River + Fir

Retired Racers

I have been blessed to find greyhounds. Truly blessed. They are a very special dog and although they are not perfect for everyone or for every lifestyle, they are perfect for me.

Both of my dogs were racers. One of them embraced retirement with zeal, the other one is still easing into it (a year and a half later). When they come off the track, greyhounds are little aliens – everything is new – everything – kids, cars, garbage trucks, elevators, stairs, windows, the sea lions on the mooring. My two are cat tolerant, but some greyhounds are not and never will be able to live with small animals. That’s where the adoption groups come in – they get to know the dogs so they can find them the right home.

My adoption group fosters dogs, which was important to me as a single woman who worked full time and had never had a dog before so I needed the new dog to know what stairs were. I never really liked black greyhounds, so when “he’s the sweetest black dog ever” was uttered, I almost panicked. I gave it a chance, and I am now the poster child for let the agency pick the dog that’s right for you and not the other way around. Gilbert was the perfect fit to my life, is the sweetest boy, has white toes and the sweetest grey sneaking into his face. My Savannah came a year later, and I don’t think Gilbert has ever been happier. She had been scheduled to race that night, but her owner pulled her and put her on the truck to go across the country. She is a lucky girlie, and I am lucky to have her in my life.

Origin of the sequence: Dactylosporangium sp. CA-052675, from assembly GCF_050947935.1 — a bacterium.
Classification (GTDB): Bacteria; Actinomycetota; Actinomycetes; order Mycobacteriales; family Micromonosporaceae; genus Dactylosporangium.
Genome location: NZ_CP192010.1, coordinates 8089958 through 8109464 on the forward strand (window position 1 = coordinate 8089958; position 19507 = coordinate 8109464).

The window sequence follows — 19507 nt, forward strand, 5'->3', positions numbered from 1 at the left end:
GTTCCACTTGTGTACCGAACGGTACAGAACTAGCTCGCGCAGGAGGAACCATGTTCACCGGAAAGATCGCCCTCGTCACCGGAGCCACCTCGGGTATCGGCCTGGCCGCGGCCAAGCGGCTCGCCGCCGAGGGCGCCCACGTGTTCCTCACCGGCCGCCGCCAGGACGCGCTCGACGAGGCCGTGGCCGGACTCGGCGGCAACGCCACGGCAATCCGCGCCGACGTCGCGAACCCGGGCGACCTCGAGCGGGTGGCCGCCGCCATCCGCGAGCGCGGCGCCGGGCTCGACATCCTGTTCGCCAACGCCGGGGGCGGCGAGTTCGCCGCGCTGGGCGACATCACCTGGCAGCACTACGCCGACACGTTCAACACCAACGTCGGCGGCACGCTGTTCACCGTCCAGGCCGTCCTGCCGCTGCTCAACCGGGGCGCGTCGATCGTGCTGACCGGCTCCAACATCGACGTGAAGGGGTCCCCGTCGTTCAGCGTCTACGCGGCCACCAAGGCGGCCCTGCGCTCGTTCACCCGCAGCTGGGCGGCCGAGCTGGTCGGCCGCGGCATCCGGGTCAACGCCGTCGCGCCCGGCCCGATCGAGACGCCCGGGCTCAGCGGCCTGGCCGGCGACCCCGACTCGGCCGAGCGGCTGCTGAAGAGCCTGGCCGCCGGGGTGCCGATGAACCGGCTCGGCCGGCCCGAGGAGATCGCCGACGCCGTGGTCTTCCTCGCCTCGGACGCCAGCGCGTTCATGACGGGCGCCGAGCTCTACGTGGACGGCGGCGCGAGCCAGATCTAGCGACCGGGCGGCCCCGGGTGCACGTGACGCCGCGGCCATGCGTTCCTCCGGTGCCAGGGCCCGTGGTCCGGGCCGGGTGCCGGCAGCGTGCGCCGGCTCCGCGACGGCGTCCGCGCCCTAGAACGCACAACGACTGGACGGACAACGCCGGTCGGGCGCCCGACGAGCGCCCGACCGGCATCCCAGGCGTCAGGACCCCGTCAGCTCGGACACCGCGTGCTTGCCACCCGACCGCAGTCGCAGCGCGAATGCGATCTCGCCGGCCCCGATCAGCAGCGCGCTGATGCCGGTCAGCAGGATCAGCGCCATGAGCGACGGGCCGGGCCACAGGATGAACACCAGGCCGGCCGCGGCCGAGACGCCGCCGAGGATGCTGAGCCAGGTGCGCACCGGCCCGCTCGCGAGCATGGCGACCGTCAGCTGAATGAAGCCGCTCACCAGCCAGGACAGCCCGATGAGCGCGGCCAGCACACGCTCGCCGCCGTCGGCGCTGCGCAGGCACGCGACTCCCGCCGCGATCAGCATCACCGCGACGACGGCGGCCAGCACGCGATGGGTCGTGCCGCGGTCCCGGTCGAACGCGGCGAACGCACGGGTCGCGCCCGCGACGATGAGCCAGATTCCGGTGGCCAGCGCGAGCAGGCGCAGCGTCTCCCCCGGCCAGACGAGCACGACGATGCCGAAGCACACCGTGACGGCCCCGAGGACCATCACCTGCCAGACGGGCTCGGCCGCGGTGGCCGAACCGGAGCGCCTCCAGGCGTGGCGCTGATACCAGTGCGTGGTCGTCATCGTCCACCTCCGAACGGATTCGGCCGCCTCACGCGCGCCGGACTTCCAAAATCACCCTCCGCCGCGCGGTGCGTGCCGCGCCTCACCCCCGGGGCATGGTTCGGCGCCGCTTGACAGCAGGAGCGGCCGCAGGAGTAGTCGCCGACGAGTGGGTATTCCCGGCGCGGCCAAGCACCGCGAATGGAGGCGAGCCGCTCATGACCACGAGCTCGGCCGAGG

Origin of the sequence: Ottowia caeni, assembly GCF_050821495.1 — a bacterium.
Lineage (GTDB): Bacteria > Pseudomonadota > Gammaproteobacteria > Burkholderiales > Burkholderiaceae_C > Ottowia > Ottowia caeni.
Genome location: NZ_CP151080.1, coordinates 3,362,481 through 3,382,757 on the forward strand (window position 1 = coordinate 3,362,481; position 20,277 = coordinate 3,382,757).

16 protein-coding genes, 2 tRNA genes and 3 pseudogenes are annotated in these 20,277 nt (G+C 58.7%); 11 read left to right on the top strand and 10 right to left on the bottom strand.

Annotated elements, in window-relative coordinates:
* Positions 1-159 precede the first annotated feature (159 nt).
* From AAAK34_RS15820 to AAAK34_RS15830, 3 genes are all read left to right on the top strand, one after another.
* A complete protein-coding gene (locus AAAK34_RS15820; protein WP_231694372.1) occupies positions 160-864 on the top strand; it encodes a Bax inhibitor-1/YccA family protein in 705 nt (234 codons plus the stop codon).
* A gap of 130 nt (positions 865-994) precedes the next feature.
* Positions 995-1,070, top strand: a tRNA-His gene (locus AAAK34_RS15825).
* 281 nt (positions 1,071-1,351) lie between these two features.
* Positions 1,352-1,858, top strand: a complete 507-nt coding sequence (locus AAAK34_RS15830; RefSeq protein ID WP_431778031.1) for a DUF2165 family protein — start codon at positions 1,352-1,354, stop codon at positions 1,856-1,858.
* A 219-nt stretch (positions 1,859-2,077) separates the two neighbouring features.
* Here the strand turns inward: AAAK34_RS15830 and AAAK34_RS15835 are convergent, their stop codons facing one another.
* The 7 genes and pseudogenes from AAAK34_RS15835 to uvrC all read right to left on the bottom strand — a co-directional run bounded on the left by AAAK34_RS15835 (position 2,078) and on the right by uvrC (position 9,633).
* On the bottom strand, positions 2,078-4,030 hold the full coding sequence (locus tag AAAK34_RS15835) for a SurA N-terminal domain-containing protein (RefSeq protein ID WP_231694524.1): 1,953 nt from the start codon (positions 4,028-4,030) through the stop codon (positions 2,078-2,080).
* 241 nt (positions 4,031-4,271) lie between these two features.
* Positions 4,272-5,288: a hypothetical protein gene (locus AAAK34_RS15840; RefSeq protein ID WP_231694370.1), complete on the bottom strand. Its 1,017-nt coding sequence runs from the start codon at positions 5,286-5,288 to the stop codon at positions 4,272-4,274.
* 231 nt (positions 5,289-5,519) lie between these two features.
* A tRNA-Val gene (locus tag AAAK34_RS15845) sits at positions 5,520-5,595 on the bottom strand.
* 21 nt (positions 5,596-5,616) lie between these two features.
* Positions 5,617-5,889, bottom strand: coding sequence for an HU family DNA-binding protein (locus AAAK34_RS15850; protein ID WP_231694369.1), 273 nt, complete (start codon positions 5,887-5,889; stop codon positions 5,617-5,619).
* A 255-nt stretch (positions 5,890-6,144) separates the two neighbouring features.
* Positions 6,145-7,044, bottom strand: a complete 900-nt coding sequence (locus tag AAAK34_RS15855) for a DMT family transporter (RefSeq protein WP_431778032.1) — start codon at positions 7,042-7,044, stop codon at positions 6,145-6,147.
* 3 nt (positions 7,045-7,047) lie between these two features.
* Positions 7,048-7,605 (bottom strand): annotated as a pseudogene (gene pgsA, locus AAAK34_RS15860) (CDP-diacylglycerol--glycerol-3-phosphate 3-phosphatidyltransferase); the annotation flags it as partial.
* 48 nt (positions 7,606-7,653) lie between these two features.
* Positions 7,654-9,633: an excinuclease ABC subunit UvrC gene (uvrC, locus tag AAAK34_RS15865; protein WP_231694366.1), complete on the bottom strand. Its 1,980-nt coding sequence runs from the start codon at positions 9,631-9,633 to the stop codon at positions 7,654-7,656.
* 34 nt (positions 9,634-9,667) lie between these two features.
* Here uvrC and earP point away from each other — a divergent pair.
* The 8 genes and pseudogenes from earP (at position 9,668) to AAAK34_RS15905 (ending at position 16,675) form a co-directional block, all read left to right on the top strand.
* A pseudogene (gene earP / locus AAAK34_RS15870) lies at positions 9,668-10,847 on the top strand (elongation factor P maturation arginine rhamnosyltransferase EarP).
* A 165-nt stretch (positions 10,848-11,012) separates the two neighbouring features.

Like I said, greyhounds are not for everyone, but for those of us who have them, they are amazingly special and we wouldn’t have them any other way. If you’re interested in learning more about retired racers, check out Adopt a Greyhound or search for a local adoption group. These folks are doing great work all across the country moving dogs into their retirement. If you’re into real books – and for what I have continued to find vitally helpful in my life with greys – read Adopting the Racing Greyhound by Cynthia A. Branigan and Retired Racing Greyhounds for Dummies by Lee Livingood. Branigan also wrote The Reign of the Greyhound – about the history of greys which is wonderfully informative.

If you’re looking for a dog – and greys aren’t your thing – give your local shelter a visit. They’ll help you find the right dog for your lifestyle. Just don’t be surprised if it’s the last one you would ever have chosen for yourself. Sometimes that’s the greatest gift.

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